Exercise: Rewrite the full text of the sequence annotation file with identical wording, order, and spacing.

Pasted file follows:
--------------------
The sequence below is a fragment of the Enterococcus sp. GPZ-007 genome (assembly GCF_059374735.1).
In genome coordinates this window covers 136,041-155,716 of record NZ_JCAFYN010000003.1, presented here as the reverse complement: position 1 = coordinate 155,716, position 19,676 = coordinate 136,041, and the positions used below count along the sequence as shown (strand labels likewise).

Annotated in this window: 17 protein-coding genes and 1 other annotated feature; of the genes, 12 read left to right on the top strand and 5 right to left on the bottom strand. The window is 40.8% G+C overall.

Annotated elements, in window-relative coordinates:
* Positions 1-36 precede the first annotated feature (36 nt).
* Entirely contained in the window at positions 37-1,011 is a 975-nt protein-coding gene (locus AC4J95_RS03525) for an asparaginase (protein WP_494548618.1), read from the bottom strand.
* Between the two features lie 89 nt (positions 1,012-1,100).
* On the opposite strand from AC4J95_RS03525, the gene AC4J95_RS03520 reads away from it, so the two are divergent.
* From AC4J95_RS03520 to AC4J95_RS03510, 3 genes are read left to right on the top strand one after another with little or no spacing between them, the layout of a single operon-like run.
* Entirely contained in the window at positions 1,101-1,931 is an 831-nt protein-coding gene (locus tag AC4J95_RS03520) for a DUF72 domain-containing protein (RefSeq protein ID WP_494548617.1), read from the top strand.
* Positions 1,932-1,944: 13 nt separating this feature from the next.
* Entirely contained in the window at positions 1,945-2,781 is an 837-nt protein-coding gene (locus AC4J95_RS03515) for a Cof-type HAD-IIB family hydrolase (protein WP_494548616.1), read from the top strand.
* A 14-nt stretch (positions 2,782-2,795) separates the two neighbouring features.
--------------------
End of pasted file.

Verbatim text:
The sequence below is a fragment of the Enterococcus sp. GPZ-007 genome (assembly GCF_059374735.1).
In genome coordinates this window covers 136,041-155,716 of record NZ_JCAFYN010000003.1, presented here as the reverse complement: position 1 = coordinate 155,716, position 19,676 = coordinate 136,041, and the positions used below count along the sequence as shown (strand labels likewise).

Annotated in this window: 17 protein-coding genes and 1 other annotated feature; of the genes, 12 read left to right on the top strand and 5 right to left on the bottom strand. The window is 40.8% G+C overall.

Annotated elements, in window-relative coordinates:
* Positions 1-36 precede the first annotated feature (36 nt).
* Entirely contained in the window at positions 37-1,011 is a 975-nt protein-coding gene (locus AC4J95_RS03525) for an asparaginase (protein WP_494548618.1), read from the bottom strand.
* Between the two features lie 89 nt (positions 1,012-1,100).
* On the opposite strand from AC4J95_RS03525, the gene AC4J95_RS03520 reads away from it, so the two are divergent.
* From AC4J95_RS03520 to AC4J95_RS03510, 3 genes are read left to right on the top strand one after another with little or no spacing between them, the layout of a single operon-like run.
* Entirely contained in the window at positions 1,101-1,931 is an 831-nt protein-coding gene (locus tag AC4J95_RS03520) for a DUF72 domain-containing protein (RefSeq protein ID WP_494548617.1), read from the top strand.
* Positions 1,932-1,944: 13 nt separating this feature from the next.
* Entirely contained in the window at positions 1,945-2,781 is an 837-nt protein-coding gene (locus AC4J95_RS03515) for a Cof-type HAD-IIB family hydrolase (protein WP_494548616.1), read from the top strand.
* A 14-nt stretch (positions 2,782-2,795) separates the two neighbouring features.